On Tuesday, January 26, 2021, our beloved mother, Louise Dorner, age 100, passed away from complications due to the Coronavirus. Born in Brooklyn, NY, the fifth of six children, to Italian immigrants Michele and Ersilia Serra, she was raised in the Italian community that flourished there.
She loved to tell stories about her childhood in Brooklyn, where her father set up shop on the corner near the city’s first traffic signal to sell fruit, flowers and gifts to Transatlantic travelers and where her mother’s cooking was the envy of all the neighborhood kids who would trade lunches with their schoolmates from other immigrant communities. This love of Italian cooking was passed on to Louise who was later credited with treating her own children’s friends to their first pizza, (actually focaccia), many years later in Los Angeles.
During the runup to the War, Louise took classes at CCNY, and later worked as a fashion editor at a local magazine. She met the love of her life, Sidney Carl Dorner, while on a trip with one of her sisters to visit their brother at the Army Air Force training base at Hattiesburg, MS. They were married in June of 1945 following his return from the European Theater following the War.
Louise moved to Los Angeles where Sid was repatriated. Together they started a small business designing and fashioning furniture hardware, which evolved into a lighting fixture manufacturing company that served the growing demand for custom designed, decorative elements that architects, and interior designers coveted. Louise handled the books and ran the small showroom on La Cienega Blvd., where she worked with clients that included many celebrities from nearby Hollywood. As the business grew and Dorner Products became more widely known for having provided lighting for many of the new Las Vegas casinos that were then being built, they sold the company to Lightolier, Inc., and expanded their brand. Two notable projects were the chandeliers at the Dorothy Chandler Pavilion of the Los Angeles Music Center, and the Ambassador College Auditorium in Pasadena.
Louise was a political activist in Los Angeles, working voting precincts, and was a proud member of the Delphian Society Chapter where she met many like-minded women who promoted women’s education. She later worked with Howard Jarvis who was then building support for California Proposition 13 which rolled back property tax rates. Upon their retirement to the Spring Valley Lake community near Victorville, she was elected President of the Homeowner’s Association there.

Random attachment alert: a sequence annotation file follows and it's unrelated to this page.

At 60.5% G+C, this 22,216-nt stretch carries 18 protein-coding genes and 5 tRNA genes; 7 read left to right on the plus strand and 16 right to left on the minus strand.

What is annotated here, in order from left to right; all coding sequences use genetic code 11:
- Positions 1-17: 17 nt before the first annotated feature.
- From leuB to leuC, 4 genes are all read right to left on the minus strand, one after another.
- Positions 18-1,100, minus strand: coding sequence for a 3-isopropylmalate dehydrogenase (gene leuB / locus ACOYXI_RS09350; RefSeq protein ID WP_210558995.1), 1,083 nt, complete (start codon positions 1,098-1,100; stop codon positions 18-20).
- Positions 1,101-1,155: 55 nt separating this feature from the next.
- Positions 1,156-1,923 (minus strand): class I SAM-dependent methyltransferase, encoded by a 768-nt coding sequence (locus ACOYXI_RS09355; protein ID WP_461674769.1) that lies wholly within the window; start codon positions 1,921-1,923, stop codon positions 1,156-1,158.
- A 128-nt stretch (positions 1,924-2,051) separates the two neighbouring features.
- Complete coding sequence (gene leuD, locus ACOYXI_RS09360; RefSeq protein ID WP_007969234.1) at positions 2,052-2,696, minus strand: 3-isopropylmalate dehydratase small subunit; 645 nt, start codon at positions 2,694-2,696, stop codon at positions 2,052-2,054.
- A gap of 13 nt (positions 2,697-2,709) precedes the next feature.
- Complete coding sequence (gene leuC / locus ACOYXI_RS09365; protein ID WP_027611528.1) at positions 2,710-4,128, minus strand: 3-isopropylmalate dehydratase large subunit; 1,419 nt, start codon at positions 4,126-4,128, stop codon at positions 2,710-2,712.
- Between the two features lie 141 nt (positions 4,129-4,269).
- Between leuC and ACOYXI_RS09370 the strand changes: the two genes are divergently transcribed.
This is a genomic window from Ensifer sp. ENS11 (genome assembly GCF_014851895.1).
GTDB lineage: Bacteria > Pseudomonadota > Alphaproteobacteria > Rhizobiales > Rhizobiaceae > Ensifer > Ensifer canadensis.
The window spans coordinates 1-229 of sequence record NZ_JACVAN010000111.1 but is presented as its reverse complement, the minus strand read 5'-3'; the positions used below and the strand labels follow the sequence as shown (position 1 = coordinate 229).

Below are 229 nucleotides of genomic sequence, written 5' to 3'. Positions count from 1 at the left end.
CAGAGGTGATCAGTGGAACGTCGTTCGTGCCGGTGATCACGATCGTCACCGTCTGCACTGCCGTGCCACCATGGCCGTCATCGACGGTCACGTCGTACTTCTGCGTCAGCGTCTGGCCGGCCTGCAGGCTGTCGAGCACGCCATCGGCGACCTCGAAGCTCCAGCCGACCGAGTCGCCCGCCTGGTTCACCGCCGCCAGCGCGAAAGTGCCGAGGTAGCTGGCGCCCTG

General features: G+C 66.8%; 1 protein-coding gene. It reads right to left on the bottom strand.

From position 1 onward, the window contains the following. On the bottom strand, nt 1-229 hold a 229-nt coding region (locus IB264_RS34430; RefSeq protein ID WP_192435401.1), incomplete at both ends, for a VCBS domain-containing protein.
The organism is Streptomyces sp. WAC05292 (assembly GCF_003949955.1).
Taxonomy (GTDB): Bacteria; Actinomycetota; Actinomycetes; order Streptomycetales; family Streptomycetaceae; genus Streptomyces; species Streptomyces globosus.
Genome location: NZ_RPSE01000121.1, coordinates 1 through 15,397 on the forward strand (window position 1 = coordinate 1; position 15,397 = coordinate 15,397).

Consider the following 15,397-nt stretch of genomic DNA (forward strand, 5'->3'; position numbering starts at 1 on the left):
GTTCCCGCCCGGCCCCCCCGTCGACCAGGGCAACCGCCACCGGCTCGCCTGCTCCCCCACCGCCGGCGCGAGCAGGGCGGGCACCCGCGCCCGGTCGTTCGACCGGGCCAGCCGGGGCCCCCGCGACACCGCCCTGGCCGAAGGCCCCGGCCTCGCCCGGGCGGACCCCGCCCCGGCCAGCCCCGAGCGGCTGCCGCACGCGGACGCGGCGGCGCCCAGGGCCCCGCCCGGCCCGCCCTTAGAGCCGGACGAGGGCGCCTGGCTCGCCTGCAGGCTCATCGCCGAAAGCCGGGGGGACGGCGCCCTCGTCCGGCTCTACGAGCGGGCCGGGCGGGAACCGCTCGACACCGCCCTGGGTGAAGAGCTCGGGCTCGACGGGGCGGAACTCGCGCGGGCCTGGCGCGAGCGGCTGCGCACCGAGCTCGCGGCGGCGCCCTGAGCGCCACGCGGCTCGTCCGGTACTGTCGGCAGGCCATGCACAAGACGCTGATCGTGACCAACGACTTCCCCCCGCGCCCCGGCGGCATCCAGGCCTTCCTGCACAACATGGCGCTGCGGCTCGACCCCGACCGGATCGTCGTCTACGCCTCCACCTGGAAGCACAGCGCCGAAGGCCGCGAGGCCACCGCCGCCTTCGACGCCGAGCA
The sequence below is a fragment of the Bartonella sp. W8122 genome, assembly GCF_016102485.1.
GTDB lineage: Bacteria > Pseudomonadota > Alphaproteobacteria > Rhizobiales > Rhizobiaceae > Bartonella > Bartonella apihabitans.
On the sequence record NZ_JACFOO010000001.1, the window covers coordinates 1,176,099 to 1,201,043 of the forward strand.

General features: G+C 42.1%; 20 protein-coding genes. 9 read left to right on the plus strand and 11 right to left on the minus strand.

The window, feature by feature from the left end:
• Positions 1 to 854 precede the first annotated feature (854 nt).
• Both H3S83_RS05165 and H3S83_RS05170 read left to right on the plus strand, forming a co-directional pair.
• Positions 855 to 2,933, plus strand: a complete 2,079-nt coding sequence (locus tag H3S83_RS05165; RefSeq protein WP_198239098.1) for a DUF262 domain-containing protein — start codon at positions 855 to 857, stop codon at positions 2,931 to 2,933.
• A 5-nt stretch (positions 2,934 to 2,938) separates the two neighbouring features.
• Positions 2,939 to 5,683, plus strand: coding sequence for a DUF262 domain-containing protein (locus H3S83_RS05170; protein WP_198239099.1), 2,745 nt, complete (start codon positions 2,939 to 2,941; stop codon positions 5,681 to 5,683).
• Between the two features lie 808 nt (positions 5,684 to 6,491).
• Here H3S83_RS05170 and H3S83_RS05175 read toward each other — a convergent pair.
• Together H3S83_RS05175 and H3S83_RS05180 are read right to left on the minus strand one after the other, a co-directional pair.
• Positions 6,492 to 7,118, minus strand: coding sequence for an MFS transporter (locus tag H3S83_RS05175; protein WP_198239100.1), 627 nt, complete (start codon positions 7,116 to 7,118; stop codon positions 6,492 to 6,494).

Once the children went off to college, Louise went back to work, joining the Accounting Department of the Mayor of Los Angeles. There she oversaw city issued contracts to ensure that projects proceeded on schedule and within budget. She remained with the City until retirement in 1983.
Louise is preceded in death by her husband of 49 years, Sidney, as well as four of her siblings. She is survived by her sister, Annie, as well as daughter, Sheree (Wayne), and son Michael (Deanna), Grandchildren Brandon, Brant and Erica, and Great Grandchild, Kelsey. She will be joining Sidney at the National Cemetery at Riverside, Ca., on February 23rd, 2021. Due to Covid and travel restrictions, the service will be limited to immediate family only. A celebration of her life will be held at a future date when the pandemic that claimed her is brought under control.
The family would like to give special thanks to the staff of Lincoln Glen Manor in Willow Glen where Louise enjoyed living during the last decade of her life.